A northern researcher at Trent University speaks about his experience with the NCP and his contribution with partners, to the social science research and communication aspects of the program.
Transcript: Chris Furgal
My name is Chris Furgal. I’m an associate professor in Indigenous Environmental Studies at Trent University in Peterborough, Ontario. And I’ve been involved with the Northern Contaminants Program since about 1995 as a PhD student originally, interested particularly in the area of environmental health risk, assessment, management, perception, and communication.
The Northern Contaminants Program is unique in the context of the fact that it is a partnership based program, so you have individuals and representatives of the populations and nations in Arctic regions that are in the unfortunate circumstance of having to bear the risk of contaminant exposure actually being involved around the management table of helping manage and direct the work that’s being done to understand the risks that are taking place or people are being exposed to in their communities.
I think the social science work done within the Northern Contaminants Program, being a social scientist, is some of the most important and some of the most relevant because it really is where the community sees the results of that science being important for them.
So one of the things I’ve been interested in and we’re quite interested in multidisciplinary research and in the social sciences within the Northern Contaminants Program is this opportunity to blend or bring together the best of both knowledge systems that come to bear on our understanding and our information related to food safety and food benefits around the area of traditional foods, country foods, contaminants, and nutrients, working with communities, working with elders, knowledgeable health experts in communities and hunters as well, not only about their perception and their observation of what is happening on the land, what’s safe and not safe to eat, but also the wealth and the wisdom of traditional knowledge or indigenous or Inuit knowledge systems in the context of those regions in informing our understanding about contaminants and food safety as well.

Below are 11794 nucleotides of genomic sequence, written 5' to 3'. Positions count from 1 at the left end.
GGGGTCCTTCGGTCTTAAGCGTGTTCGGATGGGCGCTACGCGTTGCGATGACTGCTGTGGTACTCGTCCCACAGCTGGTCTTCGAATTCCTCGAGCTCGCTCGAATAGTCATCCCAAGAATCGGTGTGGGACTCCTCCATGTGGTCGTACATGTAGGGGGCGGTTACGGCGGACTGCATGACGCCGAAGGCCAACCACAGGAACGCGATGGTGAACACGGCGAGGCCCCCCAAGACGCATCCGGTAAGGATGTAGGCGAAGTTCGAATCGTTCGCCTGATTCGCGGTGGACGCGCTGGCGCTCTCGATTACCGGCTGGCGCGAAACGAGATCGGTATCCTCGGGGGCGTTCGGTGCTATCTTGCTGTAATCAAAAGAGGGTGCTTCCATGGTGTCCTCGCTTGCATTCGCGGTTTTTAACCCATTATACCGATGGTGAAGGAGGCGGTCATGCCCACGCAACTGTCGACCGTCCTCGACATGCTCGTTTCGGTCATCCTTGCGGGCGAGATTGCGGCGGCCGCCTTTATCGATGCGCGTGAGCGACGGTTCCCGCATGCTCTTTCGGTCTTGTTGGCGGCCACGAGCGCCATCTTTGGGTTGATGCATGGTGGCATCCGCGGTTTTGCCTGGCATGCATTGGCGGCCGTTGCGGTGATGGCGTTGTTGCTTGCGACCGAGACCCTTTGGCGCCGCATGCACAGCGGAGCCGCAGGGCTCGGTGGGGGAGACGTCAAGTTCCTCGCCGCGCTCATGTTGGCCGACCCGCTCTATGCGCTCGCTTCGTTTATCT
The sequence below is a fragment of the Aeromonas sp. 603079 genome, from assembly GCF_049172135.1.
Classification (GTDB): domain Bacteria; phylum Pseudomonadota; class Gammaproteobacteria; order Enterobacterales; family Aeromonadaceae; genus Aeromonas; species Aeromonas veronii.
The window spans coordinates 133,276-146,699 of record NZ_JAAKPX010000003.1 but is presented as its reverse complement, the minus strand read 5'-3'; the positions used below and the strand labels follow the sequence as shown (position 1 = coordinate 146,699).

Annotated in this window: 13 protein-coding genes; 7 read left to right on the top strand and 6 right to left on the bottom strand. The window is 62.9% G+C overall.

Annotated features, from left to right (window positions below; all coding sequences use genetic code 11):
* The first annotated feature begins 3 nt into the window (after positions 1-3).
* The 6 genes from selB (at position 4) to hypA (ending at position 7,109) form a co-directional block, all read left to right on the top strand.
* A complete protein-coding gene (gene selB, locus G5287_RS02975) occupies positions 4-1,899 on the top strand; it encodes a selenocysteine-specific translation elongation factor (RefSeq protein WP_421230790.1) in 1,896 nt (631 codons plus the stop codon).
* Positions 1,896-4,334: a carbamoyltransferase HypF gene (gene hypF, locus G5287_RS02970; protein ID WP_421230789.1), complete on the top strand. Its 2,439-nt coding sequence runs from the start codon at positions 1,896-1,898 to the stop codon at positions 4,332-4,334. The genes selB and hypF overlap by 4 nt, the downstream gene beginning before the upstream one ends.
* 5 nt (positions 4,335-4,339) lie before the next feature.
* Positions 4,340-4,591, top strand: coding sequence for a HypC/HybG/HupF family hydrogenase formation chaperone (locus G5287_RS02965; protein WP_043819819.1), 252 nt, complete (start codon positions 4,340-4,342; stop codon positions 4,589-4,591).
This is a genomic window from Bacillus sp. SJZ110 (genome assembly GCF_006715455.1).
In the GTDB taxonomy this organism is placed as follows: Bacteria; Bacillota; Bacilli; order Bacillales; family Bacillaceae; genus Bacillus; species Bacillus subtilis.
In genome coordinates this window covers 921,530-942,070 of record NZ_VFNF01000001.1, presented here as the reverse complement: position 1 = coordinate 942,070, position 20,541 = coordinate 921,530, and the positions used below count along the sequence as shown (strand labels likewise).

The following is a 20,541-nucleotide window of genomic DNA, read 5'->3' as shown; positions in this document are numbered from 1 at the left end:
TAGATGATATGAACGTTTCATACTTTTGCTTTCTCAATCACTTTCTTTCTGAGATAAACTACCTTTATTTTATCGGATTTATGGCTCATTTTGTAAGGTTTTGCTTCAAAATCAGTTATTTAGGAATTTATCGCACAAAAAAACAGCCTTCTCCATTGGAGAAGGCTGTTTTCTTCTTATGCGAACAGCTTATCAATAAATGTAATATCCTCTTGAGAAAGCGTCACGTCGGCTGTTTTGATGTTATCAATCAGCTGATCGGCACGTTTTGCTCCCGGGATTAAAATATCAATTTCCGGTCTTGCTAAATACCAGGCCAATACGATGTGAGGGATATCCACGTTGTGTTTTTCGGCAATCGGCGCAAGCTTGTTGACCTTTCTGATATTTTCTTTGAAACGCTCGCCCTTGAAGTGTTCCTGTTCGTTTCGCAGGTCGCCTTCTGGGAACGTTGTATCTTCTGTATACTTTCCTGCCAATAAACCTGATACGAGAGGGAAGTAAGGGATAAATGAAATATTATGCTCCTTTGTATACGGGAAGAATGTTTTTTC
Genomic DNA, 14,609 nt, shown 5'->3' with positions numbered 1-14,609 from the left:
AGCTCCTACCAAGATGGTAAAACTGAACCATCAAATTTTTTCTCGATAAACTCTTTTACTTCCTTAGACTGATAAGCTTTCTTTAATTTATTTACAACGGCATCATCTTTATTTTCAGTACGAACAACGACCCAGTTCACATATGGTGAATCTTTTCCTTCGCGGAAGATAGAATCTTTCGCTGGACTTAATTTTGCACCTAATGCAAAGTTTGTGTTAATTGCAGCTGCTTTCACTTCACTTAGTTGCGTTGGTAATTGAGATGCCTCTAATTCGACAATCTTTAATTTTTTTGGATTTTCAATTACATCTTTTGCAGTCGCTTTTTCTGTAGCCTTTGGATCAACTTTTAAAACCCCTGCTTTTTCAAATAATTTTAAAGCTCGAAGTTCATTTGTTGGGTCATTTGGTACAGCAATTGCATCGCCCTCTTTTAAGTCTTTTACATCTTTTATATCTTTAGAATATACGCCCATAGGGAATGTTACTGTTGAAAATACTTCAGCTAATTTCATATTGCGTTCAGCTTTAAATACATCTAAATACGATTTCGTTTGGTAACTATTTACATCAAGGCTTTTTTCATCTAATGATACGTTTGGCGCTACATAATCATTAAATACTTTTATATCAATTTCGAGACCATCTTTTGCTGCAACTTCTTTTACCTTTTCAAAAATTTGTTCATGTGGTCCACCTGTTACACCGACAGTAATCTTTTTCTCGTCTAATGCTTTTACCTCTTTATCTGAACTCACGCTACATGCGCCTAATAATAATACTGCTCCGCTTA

It’s very easy to get very motivated as a researcher and as a scientist in that particular circumstance where you’re doing work where you know it’s relevant to the recipients or to communities, and also it’s helping address a critically important issue in the area of environmental health globally.
One of the other things that I wanted to say about why I really enjoy my job and I’m very passionate and very motivated and dedicated to my job is I have the opportunity to learn from and work with experts on both sides – in the communities and in the lab or at the university. To have the opportunity to sit down at a table and do research and to learn from experts in both areas and to work at that interface is a fascinating and extremely fulfilling and a very unique opportunity, I think.
Chris Furgal is an Associate Professor at Trent University in the Indigenous Environmental Studies Program. He has a long history of working within the NCP, and was instrumental in the development of the Nunavik Nutrition and Health Committee that represents the NCP within Nunavik. He has contributed greatly to many aspects of the NCP, including co-authoring the "Knowledge in Action" report of the Canadian Arctic Contaminants Assessment Report II and enhancing the program's blueprints for Communication, Capacity Building and Outreach. Chris is also a co-director of the Nasivvik Centre for Inuit Health and Changing Environments.